Win Chocolate – Name Blog

Whether you are a first time visitor, or have been reading since the blog’s beginning (last week), I am asking for your help.  I am often late. Those who know me are nodding. Please note my tardiness is not intended as a lack of respect, but due to other factors.  I get lost easily, or forget where I am headed.  Navy blue and black look exactly the same in my closet, but when I walk into daylight and notice I am wearing both together, I must return to the closet and change into something more appropriately coordinated unless I want to hear that voice all day – the one that reminds me not to wear white before Easter or after Labor Day.  (The voice never said, “except in Florida,” so I took liberties.) When I lived in Florida and felt like it, I wore white in October and November. It made me feel like a floozy. I kinda liked the feeling.  Sometimes I am late when the caller ID on the phone alerts me to the friend or family member in crisis, so I have to answer and lament.


New Harmony, IN

Into the blogging world, I am also late and I need your help in finding a clever title that attracts readers. Won’t you help me with a name for the blog? Suggest a title by the end of the week and you may win a prize. The cookies offered last week to readers who left a comment are gone, but this week’s grand prize is even sweeter: almost the best chocolate fudge you ever tasted…with only a few teeth marks. E-mail your choice for a blog name and any other questions or comments to with your suggestions.  Be sure and include your address so I can send you a yet-to-be-selected prize for real. I’ll post the favorite suggestions next week and declare a winner.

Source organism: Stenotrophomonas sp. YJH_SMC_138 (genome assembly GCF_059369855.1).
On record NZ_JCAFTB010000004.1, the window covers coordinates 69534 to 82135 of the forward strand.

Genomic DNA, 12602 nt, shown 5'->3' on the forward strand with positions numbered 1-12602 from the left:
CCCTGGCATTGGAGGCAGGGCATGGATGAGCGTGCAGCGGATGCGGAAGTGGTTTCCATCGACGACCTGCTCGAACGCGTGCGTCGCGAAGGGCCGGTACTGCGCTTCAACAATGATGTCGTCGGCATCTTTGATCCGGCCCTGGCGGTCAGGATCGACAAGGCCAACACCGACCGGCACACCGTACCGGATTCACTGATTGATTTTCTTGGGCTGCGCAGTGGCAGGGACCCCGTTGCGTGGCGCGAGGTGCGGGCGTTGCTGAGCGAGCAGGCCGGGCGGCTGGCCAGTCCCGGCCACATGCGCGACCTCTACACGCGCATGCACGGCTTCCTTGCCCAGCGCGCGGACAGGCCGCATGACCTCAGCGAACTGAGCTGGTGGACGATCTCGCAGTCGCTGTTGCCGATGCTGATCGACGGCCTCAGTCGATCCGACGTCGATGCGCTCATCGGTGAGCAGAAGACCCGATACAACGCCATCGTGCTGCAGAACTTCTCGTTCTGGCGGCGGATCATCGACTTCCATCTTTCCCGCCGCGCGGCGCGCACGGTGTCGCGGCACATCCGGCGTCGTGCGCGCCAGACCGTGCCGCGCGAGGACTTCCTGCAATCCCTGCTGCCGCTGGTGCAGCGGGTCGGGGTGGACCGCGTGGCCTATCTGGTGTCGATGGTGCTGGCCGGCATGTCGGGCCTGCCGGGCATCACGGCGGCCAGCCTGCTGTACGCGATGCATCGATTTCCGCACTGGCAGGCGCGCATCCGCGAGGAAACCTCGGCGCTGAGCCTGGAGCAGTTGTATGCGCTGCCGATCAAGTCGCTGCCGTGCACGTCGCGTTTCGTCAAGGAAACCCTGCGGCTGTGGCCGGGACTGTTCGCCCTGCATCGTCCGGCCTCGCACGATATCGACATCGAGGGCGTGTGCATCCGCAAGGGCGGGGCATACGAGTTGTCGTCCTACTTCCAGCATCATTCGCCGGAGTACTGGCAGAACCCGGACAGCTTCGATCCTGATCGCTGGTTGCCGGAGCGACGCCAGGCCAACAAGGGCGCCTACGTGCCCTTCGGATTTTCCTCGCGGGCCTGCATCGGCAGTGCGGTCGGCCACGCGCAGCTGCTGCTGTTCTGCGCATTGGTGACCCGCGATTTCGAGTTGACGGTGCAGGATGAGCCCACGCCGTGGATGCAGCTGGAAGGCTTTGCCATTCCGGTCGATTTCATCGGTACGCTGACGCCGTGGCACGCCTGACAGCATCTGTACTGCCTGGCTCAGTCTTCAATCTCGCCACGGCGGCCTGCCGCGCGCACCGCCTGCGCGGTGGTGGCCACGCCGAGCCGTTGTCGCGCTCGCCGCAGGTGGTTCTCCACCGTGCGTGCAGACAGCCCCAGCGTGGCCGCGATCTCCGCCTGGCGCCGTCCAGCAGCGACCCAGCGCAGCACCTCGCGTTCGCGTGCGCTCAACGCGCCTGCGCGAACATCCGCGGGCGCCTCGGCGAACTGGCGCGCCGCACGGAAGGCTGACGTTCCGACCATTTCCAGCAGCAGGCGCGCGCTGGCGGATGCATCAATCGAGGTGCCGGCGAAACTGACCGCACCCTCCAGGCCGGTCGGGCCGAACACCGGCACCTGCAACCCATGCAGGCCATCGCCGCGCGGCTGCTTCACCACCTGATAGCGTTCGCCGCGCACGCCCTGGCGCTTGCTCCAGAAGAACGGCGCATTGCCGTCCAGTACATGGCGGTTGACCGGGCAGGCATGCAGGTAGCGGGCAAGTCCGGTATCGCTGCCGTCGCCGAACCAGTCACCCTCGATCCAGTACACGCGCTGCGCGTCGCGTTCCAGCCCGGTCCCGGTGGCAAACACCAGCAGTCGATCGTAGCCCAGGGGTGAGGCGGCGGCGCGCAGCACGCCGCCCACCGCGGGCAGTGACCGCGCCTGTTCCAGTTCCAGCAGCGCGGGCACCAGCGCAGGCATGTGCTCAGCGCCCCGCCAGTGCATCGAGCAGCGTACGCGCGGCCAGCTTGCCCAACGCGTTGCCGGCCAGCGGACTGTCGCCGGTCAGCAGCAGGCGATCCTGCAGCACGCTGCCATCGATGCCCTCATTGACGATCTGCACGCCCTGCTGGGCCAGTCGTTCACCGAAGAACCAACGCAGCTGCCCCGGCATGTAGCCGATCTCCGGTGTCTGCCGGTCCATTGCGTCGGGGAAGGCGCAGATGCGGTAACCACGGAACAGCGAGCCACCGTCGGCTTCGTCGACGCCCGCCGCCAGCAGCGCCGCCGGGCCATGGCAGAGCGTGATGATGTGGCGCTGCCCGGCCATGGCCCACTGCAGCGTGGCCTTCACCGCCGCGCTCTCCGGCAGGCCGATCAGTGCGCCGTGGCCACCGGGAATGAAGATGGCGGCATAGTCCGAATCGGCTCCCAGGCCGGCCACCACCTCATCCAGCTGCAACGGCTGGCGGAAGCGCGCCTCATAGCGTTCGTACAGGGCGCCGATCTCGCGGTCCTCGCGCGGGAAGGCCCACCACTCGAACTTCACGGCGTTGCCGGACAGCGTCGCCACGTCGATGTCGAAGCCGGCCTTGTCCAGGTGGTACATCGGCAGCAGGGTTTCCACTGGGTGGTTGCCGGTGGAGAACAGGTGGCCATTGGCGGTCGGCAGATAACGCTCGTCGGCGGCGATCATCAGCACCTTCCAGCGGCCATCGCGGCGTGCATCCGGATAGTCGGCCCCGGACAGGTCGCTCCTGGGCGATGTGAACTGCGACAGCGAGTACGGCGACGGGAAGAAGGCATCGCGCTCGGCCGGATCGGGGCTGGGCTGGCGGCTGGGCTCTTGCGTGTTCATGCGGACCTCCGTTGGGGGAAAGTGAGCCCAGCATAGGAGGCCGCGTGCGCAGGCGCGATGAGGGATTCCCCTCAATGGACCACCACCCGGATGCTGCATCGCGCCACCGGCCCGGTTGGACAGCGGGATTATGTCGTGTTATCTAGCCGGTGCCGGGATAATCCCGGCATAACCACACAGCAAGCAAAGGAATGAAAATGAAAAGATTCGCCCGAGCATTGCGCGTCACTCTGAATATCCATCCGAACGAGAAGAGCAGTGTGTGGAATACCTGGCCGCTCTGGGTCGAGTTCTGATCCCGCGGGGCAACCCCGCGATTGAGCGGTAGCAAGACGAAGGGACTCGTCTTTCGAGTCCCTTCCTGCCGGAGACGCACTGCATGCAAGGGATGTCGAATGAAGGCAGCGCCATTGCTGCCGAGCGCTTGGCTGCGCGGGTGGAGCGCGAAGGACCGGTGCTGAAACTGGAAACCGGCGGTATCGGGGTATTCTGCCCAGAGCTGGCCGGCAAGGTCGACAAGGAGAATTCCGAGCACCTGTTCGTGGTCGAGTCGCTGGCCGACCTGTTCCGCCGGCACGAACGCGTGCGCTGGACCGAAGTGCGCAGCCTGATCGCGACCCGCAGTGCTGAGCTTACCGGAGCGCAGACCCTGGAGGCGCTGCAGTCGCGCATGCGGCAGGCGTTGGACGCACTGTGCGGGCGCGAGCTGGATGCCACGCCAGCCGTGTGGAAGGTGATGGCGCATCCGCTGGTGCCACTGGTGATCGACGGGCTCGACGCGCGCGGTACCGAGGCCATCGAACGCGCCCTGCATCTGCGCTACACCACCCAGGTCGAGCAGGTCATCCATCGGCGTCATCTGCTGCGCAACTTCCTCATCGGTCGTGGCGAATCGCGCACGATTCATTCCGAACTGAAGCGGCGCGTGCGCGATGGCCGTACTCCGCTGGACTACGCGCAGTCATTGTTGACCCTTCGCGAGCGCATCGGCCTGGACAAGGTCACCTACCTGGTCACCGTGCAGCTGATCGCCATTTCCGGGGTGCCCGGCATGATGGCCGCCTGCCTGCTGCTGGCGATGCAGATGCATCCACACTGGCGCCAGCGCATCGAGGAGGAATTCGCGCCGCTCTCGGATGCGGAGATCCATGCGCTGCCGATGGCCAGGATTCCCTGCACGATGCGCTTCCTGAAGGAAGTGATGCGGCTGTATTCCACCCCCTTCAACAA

A few titles that come to mind are “vintage granny,” but that isn’t all I am. (Don’t you like the word “vintage” better than old?) and though photos and anecdotes about grandchildren are sure to slip in here at times, I am not looking to showcase them.

Another title I wrestled with is “running toward old age in red shoes” (an allusion to the novel I’ve been working on for almost nine years, Red Shoes in August. The second novel, 1934, is going much faster. )


Today is the 59th birthday of my favorite sister. She is the tall one, the long-boned graceful one with more personality in her little extended pinkie adorned with a funky, glittery ring, than the the collective family members for three generations. She can charm the ancient redwood tree out of the forest, make a telephone pole laugh out loud or convince the dullest of paint chips that it is a spawning salmon in Alaskan waters. Today, I am a vintage sister.  Standing beside her, I am short and colorless. Paint me vintage beige.


My favorite sister, Susan.

If you are reading this blog, you either like to read or have a lot of extra time on your hands, so from time to time, I will share what books I am currently reading.  I have upstairs books and downstairs books. Unlike Downton Abbey characters, the books do not inhabit one or the other.   This week, I am reading a newly-published novel by Eleanor Morse titled White Dog Fell From the Sky. The setting is Africa, mostly Botswana, where the author spent several years in the 1970’s. One of my daughters gave me a book for Christmas titled Here Now: 100 ways to celebrate the present moment  (sic) by Rachel Cushner.  The other book I have going is the autobiography of a stray by the Newberry Award winning author Ann M. Martin called A Dog’s Life that is almost certain to appear on the optional reading list for the literature course I teach this semester at Bellarmine University: “The Literary Dog.” I call it Doggy Lit 101.  Books lay scattered about not because I have multiple pairs of eyes like a spider, but that I often cannot wait until I finish one to start another or I lay down one book, run a few errands, go to class, and forget what I was reading by the time I get home ad n pick up one  I am eager to read. Oddly enough, I finish them all about the same time, and within a day and half, at least two others are open, with a third and fourth soon to follow.   And you?  What are you reading?